If you have more than a year of Canadian full-time work experience, there’s a good chance you’ll be eligible for Express Entry. The application takes place entirely online, and is usually processed within six months, though, as with all things in the COVID age, things might move slower. Other methods of immigration are pretty much guaranteed to take longer than this one, so if you qualify for Express Entry, this is definitely the best route to go. The whole process costs between $1,500 and $2,000 total. Express Entry is open to skilled foreign applicants, usually younger, who have taken one of the following official language tests in either English or French:

International English Language Testing System (IELTS)
Canadian English Language Proficiency Index Program (CELPIP)
French Certification Exam, or Test d'Evaluation de Français (TEF)

When you apply, you’ll be assessed on a scale of points that goes up to 1,200. The first 600 come from your skills, education, work experience, and whether you have a spouse in Canada. The other 600 come from things like having Canadian degrees/diplomas/certificates (always a plus), as well as job offers, siblings with permanent Canadian residency, a nomination from a Canadian province (more on that in a sec), and proficiency in French. You can learn more about how to get your credentials assessed here.

And the Provincial Nominees Program

This route is less common, but if you can demonstrate that you have the necessary education and work experience, you can try for a PNP. Certain provinces might be looking to fast-track specific “streams” of immigrants to fill specific needs, such as students or skilled workers with areas of expertise in which the province has a shortage. So if you have a full-time offer in, say, the tech industry, you might be able to snag a nomination from British Columbia, which happens to be looking to expand that sector.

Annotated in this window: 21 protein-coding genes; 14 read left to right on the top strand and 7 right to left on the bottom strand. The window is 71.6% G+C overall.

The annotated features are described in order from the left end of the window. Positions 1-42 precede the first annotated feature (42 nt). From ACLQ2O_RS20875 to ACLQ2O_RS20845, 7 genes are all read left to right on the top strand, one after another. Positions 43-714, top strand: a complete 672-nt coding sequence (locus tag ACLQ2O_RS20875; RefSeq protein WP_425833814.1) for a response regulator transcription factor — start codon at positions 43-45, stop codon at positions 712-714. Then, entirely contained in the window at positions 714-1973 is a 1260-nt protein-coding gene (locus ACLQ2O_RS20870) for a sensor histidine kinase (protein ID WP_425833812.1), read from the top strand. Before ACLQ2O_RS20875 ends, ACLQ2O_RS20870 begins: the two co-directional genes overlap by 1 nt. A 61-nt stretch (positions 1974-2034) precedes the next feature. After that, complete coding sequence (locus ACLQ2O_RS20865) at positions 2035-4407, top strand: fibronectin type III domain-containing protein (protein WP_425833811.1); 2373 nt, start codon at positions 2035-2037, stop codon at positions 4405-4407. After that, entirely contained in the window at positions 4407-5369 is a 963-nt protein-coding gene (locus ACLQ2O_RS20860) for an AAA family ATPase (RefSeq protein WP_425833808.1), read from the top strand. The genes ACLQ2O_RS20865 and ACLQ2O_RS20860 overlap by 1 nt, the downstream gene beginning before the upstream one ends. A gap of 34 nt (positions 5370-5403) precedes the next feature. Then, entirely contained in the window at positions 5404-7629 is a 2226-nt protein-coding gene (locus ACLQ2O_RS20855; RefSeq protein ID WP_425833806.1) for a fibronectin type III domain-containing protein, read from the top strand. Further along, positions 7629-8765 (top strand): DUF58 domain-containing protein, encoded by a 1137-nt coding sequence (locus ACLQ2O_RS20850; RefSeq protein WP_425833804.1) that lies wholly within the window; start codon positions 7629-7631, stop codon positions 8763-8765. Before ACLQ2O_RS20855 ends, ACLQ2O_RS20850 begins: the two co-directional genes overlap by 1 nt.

To start, make sure you’ve checked your eligibility using that same handy online tool from the beginning of the article. Then —assuming you are indeed eligible—reach out directly to the government of the province you’re hoping will nominate you.

Self-employed? That’s cool too

If you intend to be self-employed in this next chapter of your life, you’ll need to show you have at least two years’ relevant experience in the field in which you intend to self-employ. That experience needs to also be pretty current, from within the five years preceding the date on which you first apply, and classified as either a cultural activity or athletics ie. a freelance journalist, sports star or musician. You’ll need to undergo a medical exam by a Canada-approved physician, whom you can find here; and get a police certificate, which you can learn about here.

The process in Québec is a bit different

In terms of PNPs and self-employment, Québec gets to do its own thing when it comes to selecting immigrant applicants, independent of the Canadian federal government. Rather than having a PNP, Québec uses a separate process of skilled worker-selection. You apply to the provincial government directly for what’s called a certificate of selection, or Certificat de sélection du Québec. You’ll need a medical exam conducted by a Québec-approved physician (whom you can find through the same link as the one under the “self-employed” section) and a police certificate (also same). After your application to Québec is approved (congrats!) you can then apply to Immigration, Refugees and Citizenship Canada (IRCC) for permanent resident status.

Let’s talk about green-card marriages!

If you have family members already living in Canada, you probably don’t need us to tell you that they can sponsor your immigration into the country, but yes, they can sponsor your immigration into the country.